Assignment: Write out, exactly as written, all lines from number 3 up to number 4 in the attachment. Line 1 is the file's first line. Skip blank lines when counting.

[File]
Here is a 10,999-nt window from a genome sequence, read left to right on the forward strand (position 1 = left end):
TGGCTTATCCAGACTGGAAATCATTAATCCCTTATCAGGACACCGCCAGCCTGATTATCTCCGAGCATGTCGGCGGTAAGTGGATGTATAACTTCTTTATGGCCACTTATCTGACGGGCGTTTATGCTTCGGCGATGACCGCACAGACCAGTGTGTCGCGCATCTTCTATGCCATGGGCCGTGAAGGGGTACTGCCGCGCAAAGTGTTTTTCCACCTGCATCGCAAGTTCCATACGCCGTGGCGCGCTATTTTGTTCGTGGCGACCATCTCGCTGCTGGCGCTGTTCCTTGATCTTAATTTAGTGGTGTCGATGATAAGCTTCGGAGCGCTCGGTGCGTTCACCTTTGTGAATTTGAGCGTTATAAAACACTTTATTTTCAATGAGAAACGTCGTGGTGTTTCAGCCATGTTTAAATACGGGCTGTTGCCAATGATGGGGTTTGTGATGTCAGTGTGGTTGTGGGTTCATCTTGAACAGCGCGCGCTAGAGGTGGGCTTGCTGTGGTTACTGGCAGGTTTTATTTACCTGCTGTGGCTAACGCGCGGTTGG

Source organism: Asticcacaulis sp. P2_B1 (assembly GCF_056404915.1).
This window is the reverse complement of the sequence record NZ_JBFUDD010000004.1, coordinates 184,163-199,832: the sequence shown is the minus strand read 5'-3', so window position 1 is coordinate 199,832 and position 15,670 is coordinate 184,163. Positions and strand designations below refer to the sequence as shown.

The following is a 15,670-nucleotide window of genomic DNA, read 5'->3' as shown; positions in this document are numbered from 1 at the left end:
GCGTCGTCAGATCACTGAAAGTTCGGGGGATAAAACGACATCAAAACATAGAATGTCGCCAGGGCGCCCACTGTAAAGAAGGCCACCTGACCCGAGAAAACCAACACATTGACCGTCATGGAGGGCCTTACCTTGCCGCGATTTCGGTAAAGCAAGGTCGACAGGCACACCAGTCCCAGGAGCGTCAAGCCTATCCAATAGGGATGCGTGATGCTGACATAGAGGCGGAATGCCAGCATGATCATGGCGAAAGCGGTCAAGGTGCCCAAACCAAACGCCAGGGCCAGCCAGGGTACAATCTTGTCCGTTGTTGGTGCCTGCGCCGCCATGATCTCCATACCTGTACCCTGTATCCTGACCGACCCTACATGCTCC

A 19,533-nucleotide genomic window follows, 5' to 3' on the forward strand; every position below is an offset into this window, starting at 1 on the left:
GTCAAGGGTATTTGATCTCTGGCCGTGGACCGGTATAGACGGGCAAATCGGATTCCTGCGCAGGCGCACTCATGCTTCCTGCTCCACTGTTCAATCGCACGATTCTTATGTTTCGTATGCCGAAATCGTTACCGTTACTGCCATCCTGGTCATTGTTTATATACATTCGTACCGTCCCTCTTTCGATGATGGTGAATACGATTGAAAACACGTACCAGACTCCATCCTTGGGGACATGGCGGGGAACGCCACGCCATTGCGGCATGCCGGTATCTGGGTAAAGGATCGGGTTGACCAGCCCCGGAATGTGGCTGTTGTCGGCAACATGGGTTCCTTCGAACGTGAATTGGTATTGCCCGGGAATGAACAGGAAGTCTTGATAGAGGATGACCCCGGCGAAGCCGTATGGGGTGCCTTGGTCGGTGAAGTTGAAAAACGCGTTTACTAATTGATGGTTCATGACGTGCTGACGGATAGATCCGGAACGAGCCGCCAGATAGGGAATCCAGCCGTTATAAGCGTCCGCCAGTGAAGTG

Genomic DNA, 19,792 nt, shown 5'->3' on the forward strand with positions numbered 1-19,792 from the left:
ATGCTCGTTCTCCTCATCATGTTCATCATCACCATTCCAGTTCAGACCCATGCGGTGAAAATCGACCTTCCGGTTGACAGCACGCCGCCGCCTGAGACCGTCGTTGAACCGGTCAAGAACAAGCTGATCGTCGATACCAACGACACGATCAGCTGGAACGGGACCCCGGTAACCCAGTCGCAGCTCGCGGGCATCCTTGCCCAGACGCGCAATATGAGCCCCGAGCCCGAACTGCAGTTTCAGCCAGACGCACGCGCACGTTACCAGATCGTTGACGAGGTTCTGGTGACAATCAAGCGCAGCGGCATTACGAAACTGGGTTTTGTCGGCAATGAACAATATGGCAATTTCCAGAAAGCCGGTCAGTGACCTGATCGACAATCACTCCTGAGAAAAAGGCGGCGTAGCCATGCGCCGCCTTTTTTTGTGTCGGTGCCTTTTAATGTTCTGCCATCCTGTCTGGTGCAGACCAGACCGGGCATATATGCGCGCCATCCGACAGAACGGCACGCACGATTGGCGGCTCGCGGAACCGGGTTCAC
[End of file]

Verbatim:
Source organism: Asticcacaulis sp. P2_B1 (assembly GCF_056404915.1).
This window is the reverse complement of the sequence record NZ_JBFUDD010000004.1, coordinates 184,163-199,832: the sequence shown is the minus strand read 5'-3', so window position 1 is coordinate 199,832 and position 15,670 is coordinate 184,163. Positions and strand designations below refer to the sequence as shown.